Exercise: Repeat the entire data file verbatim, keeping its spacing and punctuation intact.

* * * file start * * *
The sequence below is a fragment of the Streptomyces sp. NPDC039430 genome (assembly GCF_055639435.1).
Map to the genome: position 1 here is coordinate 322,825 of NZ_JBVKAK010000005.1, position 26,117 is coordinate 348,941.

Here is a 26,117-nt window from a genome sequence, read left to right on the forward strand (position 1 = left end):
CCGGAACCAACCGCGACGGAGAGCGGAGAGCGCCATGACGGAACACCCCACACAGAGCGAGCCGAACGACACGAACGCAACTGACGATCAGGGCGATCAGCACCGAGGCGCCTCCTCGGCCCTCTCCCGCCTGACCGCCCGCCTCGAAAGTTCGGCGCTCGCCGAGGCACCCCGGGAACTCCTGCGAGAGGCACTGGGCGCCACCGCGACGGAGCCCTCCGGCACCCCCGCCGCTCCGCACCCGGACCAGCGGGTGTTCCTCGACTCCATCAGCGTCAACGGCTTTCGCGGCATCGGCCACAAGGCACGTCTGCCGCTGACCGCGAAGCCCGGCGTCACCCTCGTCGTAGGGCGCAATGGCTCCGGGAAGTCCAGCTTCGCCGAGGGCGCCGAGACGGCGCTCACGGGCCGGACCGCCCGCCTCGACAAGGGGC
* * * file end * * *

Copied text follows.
The sequence below is a fragment of the Streptomyces sp. NPDC039430 genome (assembly GCF_055639435.1).
Map to the genome: position 1 here is coordinate 322,825 of NZ_JBVKAK010000005.1, position 26,117 is coordinate 348,941.

Here is a 26,117-nt window from a genome sequence, read left to right on the forward strand (position 1 = left end):
CCGGAACCAACCGCGACGGAGAGCGGAGAGCGCCATGACGGAACACCCCACACAGAGCGAGCCGAACGACACGAACGCAACTGACGATCAGGGCGATCAGCACCGAGGCGCCTCCTCGGCCCTCTCCCGCCTGACCGCCCGCCTCGAAAGTTCGGCGCTCGCCGAGGCACCCCGGGAACTCCTGCGAGAGGCACTGGGCGCCACCGCGACGGAGCCCTCCGGCACCCCCGCCGCTCCGCACCCGGACCAGCGGGTGTTCCTCGACTCCATCAGCGTCAACGGCTTTCGCGGCATCGGCCACAAGGCACGTCTGCCGCTGACCGCGAAGCCCGGCGTCACCCTCGTCGTAGGGCGCAATGGCTCCGGGAAGTCCAGCTTCGCCGAGGGCGCCGAGACGGCGCTCACGGGCCGGACCGCCCGCCTCGACAAGGGGC